Joe Giardiello

joe@politicalusa.com


Alex Aichinger
Kirsten Andersen
Brent Barksdale
Jim Couture
Andrew Downey
Natalie Farr
Joe Giardiello
Bret Hrbek
Sang Mi Kim
Ramesh Ponnuru
Tom Scerbo
Dorothy Seese
Jason Soter



Senate Candidate Bob Franks of New Jersey



Myriam Marquez is a columnist for the Orlando Sentinel

Stop the (Media) Violence Now!

"Why should freedom of speech and freedom of press be allowed? Why should a government which is doing what it believes is right allow itself to be criticized? It would not allow opposition by lethal weapons. Ideas are much more fatal things than guns." V.I. Lenin

Say what you will about the communists; they had that one right.

It has been known since at least the era of Aristotle how dangerous a free press can be. Through time, governments have restricted freedom of the press for the sake of national stability and public safety.

Following the Columbine killings, dozens of murderous plots have been uncovered or carried out, including the December 1999 Oklahoma schoolyard attack in which five schoolchildren were shot. The Tulsa World now says media reports of the Columbine massacre were foremost in the mind of the 13-year old gunboy. This has also been speculated with many of the other copycat perpetrators around the country. Is there any doubt that if the Columbine incident had received less attention some of the copycats may not have acted?

Likewise, what if the press had delayed the reporting of the Rodney King beating verdict? Dozens of the people killed in the riots might still be alive today.

Let's go back even further. A number of newspapers at the turn of the century, with the use of "Yellow Journalism," are credited with getting us into a war with Spain -- the repercussions of which lasted most of the century. How many died for the sake of selling a few newspapers?

As we can see, the press has had a long history of causing chaos, death and destruction, so in the interest of saving lives, the following is proposed:

A two-week waiting period on the publication of any news

All news must be delayed in order to allow tempers to cool and prevent crimes of passion. The state's interest in protecting its citizenry far outweighs our individual rights. Most people would immediately embrace such a commonsense idea. Therefore the constitutions prohibitions against abridgement of freedom of speech and press is not violated.

An outright ban on news related to volatile subjects

Our government officials are best-suited to decide which subjects are volatile since they are the only ones who need to know about them. There is no benefit to the public if the general population has access to such information. We must trust government officials to make the right decisions in these matters if it will increase public safety. Isn't that why we elect them?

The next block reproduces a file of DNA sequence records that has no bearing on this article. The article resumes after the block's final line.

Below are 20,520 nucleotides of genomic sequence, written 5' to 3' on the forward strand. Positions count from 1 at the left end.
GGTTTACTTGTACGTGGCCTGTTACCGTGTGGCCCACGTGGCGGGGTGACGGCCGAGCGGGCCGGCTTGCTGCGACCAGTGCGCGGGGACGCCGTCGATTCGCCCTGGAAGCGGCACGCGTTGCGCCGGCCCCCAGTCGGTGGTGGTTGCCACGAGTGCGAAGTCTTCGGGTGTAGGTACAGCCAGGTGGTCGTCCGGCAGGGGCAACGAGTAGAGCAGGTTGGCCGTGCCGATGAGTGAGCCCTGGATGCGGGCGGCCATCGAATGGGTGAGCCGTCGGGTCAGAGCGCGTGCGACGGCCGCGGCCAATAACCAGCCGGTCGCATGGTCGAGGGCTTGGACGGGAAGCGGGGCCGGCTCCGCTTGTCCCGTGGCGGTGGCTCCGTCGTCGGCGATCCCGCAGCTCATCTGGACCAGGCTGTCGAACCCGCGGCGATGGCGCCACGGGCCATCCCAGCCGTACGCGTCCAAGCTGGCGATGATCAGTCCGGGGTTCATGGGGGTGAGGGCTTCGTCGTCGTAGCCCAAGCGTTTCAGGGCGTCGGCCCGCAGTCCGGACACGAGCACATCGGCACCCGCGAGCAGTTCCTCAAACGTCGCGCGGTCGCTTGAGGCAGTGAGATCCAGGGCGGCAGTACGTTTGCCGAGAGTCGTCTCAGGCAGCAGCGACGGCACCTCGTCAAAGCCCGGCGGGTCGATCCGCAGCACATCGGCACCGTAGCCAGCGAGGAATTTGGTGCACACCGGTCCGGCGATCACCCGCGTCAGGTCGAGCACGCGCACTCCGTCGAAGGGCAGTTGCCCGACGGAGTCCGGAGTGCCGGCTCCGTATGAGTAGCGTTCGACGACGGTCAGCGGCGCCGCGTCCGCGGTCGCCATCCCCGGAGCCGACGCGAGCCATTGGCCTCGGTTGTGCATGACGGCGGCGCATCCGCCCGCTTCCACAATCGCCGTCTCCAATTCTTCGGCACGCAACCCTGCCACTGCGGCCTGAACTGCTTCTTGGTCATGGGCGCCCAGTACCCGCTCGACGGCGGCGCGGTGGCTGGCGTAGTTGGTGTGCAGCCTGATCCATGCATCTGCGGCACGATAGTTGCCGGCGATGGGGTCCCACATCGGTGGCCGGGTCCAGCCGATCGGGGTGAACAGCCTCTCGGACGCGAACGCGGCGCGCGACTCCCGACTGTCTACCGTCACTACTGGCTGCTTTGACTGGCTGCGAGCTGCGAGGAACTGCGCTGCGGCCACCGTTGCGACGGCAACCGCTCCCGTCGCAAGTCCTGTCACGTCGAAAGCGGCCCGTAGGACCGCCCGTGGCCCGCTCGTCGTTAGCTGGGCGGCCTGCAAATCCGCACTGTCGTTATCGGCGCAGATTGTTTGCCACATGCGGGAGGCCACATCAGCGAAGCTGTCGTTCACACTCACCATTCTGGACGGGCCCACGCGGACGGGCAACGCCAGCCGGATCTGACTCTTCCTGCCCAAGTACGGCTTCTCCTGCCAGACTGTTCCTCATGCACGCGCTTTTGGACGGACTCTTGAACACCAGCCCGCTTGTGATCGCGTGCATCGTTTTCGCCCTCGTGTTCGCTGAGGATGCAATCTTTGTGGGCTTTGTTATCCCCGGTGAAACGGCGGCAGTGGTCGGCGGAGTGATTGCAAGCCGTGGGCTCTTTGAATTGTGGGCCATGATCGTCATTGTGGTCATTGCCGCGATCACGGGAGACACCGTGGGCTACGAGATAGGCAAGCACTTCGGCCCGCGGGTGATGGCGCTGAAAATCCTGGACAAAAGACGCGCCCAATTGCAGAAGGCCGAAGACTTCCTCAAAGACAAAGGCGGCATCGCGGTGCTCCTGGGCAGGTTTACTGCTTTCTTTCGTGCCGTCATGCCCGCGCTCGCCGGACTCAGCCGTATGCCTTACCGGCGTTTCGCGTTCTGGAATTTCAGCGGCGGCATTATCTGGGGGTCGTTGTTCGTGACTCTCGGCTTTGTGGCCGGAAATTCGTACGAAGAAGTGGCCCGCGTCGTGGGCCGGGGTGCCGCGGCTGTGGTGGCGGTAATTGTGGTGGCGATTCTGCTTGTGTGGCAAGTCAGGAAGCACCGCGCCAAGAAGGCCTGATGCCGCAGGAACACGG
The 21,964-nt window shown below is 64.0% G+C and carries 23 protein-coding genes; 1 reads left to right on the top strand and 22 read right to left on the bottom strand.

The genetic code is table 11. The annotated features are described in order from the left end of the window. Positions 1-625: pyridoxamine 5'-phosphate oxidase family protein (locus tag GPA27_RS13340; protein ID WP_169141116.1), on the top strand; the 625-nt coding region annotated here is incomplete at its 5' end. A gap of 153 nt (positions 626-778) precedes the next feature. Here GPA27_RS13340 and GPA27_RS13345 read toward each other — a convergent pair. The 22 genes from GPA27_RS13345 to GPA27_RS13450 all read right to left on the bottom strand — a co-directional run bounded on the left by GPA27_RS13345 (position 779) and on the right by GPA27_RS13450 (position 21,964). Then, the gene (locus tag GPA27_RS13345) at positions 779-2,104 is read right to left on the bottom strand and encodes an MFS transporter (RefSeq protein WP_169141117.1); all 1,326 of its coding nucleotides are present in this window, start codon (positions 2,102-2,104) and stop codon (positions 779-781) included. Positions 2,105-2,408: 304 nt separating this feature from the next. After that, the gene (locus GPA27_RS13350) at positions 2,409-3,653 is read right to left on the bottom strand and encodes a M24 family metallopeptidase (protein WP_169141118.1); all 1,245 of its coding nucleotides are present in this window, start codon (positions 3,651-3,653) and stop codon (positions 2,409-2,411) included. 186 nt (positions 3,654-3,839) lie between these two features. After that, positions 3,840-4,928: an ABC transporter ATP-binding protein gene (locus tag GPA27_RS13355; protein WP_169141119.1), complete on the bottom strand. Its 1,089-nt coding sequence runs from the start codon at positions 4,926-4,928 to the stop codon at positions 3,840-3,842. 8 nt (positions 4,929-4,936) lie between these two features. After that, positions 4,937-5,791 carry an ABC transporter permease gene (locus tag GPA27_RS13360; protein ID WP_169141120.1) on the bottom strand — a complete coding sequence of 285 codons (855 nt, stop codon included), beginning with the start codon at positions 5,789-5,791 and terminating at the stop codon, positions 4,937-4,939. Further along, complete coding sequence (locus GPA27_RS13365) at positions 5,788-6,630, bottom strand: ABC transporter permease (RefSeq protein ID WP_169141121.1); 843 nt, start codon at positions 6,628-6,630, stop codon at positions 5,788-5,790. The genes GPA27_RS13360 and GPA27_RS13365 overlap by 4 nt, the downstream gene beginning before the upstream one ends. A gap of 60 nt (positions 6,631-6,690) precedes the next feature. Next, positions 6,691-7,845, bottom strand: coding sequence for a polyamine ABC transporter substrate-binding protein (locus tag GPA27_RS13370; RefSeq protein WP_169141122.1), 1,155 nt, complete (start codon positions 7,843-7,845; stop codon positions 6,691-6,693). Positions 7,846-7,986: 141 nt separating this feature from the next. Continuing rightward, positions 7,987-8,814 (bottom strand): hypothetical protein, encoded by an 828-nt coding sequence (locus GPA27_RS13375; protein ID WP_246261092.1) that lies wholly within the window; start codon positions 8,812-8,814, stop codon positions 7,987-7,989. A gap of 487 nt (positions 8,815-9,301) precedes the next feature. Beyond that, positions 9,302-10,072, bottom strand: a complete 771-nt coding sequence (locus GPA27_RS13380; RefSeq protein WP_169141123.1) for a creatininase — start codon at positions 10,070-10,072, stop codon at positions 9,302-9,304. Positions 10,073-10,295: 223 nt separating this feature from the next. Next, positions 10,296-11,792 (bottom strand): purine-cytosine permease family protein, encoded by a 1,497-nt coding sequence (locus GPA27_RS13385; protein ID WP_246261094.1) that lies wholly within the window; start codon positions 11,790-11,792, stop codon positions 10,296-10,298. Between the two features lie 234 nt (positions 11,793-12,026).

Background checks on all reporters and editors

We have a right to know if a reporter or editor has a bias that would cause them to slant news in a particular way. Maybe an editor will make up a story just to sell newspapers or boost ratings on their newsmagazine show. It has happened before.

Consider a total ban on some types of media information from particular news outlets

Numerous studies have shown that some media outlets manufacture news or slant it in a way to inflame our passions. This must be stopped. Congress should consider a total ban on news outlets that they identify. Why some and not others is strictly for them to know.

Ban small or alternative newspapers printed by those not known to the government

Throughout history it has been smaller news presses and outlets that have led to societal unrest. Look at the material produced by revolutionaries such as Thomas Paine, Benjamin Franklin, or Vaclav Havel. As such, we must register all printing presses with the government and implement a ban on cheaper presses which could fall into the hands of any common citizen who would use it for no good. How we keep presses out of the hands of those who would break the law anyway has not been determined.

It is time for peace. We must act now to curtail copycat tragedies like Columbine in the future. The media should forge an alliance for our common good and come to some sort of mutual agreement on what will be reported and when. But they won't, thus our elected leaders should step in and begin implementing the safeguards outlined above.

After all, how free are we really when parents are afraid to send their children to school? What price should we pay for freedom? It's time to give up some of our freedoms in order to save ourselves.




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